Whittingham Tower

Has been described as a Certain Pele Tower

There are masonry ruins/remnants remains

NameWhittingham Tower
Alternative NamesWhyttyngane; Wittynggam; Whittingame; Wytingam
Historic CountryNorthumberland
Modern AuthorityNorthumberland
1974 AuthorityNorthumberland
Civil ParishWhittingham

Towerhouse, which became ruinous and was converted into almshouses. Late C13 or early C14,, remodelled 1845 by Countess Ravensworth; cottage C18 or early C19.

Squared medieval masonry below, apparently of 2 periods with more massive earlier work in the lower courses and possibly C16 masonry above. Ashlar in C19 sections.

On south, west and north sides medieval masonry reaches to 2nd floor sill level, on east side to 1st floor window only.

3 storeys. Square.

Ground floor doorway on south side has medieval jambs and C17 round-headed top with continuous chamfer.

On east side, 4 steps with iron railings up to Tudor-headed door of 1845 with inscription over. By the munificense of Piety of LADY RAVENSWORTH This ancient Tower which was formerly Used by the village as a place of refuge In time of rapine and insecurity Was repaired and otherwise embellished For the use and benefit of the deserving Poor. AD 1845

Windows, all of 1845, are 1- and 2-light diamond-paned casements in chamfered surrounds. '

C19 battlemented parapet, projecting on close-set rounded corbels. Higher turret in north-east corner.

Interior has walls 8% ft, thick. Tunnel-vaulted ground floor.

Attached, altered cottage with stone-slate roof on west side. Birthplace, in 1745, of Henry Ogle, inventor of the threshing machine. (Listed Building Report)

It is doubtful whether any part of the existing tower was standing in 1317, when the "pila" of Whittingham was held by Robert Purvays

More probably the present building is that referred to in a list of 1460 (Hodgson 1820) (some authorities give this date as 1415) as belonging to William Heron, but was uninhabited, while in 1541 it belonged to Robert Collingwood and was in good repair (Hodgson 1828).

After the Union of the Crowns the tower had its flat roof and crenellated parapet replaced by twin roofs and a pair of gables and so remained until 1845 when Lady Ravensworth had it converted into almshouses, completely altering its appearance so that the only original external feature visible is the entrance door on the south side. The tower measures externally 42 feet E-W and 36 feet N-S, and a present height of 40 feet. The ground floor is vaulted, measuring internally 25 feet x 19 feet. There are traces of a mural stair in the east wall, a passage to the stair having led from the vestibule inside the front entrance (Dodds 1935).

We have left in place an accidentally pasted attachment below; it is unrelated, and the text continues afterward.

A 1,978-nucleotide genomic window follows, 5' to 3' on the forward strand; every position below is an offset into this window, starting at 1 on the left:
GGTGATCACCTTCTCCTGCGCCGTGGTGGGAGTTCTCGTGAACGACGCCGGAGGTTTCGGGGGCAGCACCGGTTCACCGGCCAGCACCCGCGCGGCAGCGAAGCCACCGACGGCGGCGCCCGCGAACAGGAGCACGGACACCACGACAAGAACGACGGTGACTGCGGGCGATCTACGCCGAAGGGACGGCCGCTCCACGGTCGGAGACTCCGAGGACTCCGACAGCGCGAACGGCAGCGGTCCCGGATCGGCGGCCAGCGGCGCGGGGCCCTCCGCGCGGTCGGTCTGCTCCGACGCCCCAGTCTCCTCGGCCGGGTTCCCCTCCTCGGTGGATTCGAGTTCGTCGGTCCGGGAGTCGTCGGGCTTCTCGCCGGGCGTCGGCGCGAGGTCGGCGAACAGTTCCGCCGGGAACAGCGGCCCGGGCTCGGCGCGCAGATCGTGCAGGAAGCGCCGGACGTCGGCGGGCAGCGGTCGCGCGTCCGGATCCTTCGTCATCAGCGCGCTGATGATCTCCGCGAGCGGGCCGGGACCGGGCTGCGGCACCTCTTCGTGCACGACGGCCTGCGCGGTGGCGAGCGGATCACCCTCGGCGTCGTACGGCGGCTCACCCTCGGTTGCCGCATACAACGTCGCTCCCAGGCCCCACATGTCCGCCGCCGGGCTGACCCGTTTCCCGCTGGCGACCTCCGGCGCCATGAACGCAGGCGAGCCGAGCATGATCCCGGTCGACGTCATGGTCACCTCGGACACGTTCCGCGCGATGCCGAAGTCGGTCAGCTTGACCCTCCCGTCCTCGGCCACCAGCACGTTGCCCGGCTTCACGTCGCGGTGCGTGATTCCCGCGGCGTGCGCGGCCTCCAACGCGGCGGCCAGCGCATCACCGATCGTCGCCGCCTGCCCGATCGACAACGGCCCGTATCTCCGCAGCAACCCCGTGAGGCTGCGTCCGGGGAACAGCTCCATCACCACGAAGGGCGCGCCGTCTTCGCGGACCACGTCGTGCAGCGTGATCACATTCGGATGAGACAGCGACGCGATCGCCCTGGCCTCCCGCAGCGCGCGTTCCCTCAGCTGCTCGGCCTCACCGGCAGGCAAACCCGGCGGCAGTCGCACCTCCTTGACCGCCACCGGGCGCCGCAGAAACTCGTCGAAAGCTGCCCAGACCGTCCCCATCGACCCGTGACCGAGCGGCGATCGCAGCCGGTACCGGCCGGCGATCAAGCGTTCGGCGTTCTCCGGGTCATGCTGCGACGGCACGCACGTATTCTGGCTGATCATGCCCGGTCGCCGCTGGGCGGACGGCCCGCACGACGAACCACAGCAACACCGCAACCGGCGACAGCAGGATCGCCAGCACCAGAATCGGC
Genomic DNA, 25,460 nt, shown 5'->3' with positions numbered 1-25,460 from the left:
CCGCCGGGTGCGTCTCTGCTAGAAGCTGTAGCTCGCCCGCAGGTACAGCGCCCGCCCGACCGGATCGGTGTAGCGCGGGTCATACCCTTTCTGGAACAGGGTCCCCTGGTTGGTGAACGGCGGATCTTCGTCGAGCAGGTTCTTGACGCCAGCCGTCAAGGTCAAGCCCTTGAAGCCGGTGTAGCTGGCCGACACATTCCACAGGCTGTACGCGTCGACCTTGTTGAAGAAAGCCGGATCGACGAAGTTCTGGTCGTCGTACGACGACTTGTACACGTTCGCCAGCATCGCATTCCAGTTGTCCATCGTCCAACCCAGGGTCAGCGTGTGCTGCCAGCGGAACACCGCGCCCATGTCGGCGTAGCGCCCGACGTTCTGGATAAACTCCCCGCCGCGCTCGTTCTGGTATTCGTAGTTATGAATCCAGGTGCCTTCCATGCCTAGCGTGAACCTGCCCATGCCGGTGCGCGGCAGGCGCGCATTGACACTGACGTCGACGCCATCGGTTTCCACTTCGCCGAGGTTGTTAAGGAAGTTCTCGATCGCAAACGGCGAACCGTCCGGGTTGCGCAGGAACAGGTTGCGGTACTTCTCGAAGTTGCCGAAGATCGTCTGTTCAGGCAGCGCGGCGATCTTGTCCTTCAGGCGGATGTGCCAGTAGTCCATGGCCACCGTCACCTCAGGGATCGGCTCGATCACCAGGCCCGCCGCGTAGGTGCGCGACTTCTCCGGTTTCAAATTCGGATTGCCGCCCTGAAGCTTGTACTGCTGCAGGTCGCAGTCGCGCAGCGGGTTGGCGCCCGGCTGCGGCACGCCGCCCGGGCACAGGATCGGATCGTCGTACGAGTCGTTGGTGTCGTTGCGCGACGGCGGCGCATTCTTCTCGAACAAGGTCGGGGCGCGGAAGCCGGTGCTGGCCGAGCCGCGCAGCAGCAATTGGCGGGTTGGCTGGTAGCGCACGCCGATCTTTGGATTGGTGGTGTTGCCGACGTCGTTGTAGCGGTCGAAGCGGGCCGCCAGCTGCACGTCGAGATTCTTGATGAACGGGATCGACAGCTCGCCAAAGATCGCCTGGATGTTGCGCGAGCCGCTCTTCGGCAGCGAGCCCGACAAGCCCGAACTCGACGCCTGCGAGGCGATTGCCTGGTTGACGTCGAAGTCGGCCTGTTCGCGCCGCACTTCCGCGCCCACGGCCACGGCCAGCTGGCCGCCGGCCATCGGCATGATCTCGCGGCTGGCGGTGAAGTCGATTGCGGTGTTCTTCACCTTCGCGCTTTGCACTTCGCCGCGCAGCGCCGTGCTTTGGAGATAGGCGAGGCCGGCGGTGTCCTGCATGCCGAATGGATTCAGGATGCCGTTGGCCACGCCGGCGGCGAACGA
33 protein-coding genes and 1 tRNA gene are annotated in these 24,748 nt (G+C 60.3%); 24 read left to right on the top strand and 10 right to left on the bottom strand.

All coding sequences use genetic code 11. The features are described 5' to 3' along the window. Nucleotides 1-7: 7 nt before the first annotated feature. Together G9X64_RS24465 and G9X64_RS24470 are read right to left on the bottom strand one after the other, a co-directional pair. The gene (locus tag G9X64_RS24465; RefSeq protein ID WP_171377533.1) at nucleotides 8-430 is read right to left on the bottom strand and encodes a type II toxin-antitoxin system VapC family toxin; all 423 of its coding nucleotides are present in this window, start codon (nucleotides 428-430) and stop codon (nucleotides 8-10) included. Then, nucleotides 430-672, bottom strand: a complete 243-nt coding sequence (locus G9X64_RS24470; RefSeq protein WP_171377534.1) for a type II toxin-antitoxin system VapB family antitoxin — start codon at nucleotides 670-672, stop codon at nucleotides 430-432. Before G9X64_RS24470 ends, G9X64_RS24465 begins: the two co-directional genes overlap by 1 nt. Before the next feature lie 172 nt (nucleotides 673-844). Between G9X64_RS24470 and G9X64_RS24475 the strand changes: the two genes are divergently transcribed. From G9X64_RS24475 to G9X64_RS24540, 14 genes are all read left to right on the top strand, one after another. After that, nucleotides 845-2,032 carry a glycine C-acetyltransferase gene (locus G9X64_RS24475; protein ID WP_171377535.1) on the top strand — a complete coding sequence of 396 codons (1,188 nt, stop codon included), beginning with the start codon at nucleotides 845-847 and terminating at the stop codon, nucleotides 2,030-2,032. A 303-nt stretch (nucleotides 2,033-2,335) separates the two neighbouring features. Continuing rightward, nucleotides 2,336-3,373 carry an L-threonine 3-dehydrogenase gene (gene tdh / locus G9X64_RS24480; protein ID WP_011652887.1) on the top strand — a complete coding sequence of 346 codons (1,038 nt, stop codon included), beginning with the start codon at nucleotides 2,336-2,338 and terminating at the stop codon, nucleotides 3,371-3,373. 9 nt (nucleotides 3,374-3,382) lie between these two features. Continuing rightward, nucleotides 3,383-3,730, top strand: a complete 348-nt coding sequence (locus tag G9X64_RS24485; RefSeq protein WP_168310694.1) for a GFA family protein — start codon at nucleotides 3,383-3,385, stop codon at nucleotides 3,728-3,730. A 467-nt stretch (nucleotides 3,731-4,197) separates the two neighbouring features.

The walling of the lower 2 floors is original, but the upper floor and all architectural features except the south door are modern There is a plinth course visible on the north and east wall. In good condition; the building is still in use as an almshouse (F1 EG 03-FEB-54). (PastScape)

Not scheduled

This is a Grade 2 listed building protected by law

Historic England Scheduled Monument Number
Historic England Listed Building number(s)
Images Of England
Historic England (PastScape) Defra or Monument number(s)
County Historic Environment Record
OS Map Grid ReferenceNU069118
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  • Geldard, Ed, 2009, Northumberland Strongholds (London: Frances Lincoln) p. 86
  • Dodds, John F., 1999, Bastions and Belligerents (Newcastle upon Tyne: Keepdate Publishing) p. 157-9
  • Salter, Mike, 1997, The Castles and Tower Houses of Northumberland (Malvern: Folly Publications) p. 110
  • Pettifer, A., 1995, English Castles, A guide by counties (Woodbridge: Boydell Press) p. 200 (slight)
  • Rowland, T.H., 1987 (reprint1994), Medieval Castles, Towers, Peles and Bastles of Northumberland (Sandhill Press) p. 33
  • King, D.J.C., 1983, Castellarium Anglicanum (London: Kraus) Vol. 2 p. 344
  • Graham, Frank, 1976, The Castles of Northumberland (Newcastle-upon-Tyne: Frank Graham) p. 351
  • Long, B., 1967, Castles of Northumberland (Newcastle-upon-Tyne) p. 172-3
  • Hugill, R.,1939, Borderland Castles and Peles (1970 Reprint by Frank Graham) p. 228-9
  • Dodds, Madeleine Hope (ed), 1935, Northumberland County History (Newcastle-upon-Tyne) Vol. 14 p. 503-4
  • Harvey, Alfred, 1911, Castles and Walled Towns of England (London: Methuen and Co)
  • Dixon, D.D., 1895, Whittingham Vale (Newcastle)
  • Bates, C.J., 1891, Border Holds of Northumberland (London and Newcastle: Andrew Reid) p. 17, 24, 42 (Also published as the whole of volume 14 (series 2) of Archaeologia Aeliana view online)
  • Hodgson, J., 1828, History of Northumberland (Newcastle-upon-Tyne) Part 3 Vol. 2 p. 210 online copy
  • Hodgson, J., 1820, History of Northumberland (Newcastle-upon-Tyne) Part 3 Vol. 1 p. 28 online copy


  • Willey, Garry, 2009 Oct 27, 'Historic Whittingham Tower turned into a cannabis farm ' The Journal online copy
  • 1899, Proceedings of the Society of Antiquaries of Newcastle-upon-Tyne (ser2) Vol. 9 p. 91-2 online copy
  • Bates, C.J., 1891, 'Border Holds of Northumberland' Archaeologia Aeliana (ser2) Vol. 14 p. 17, 24, 42 online copy

Primary Sources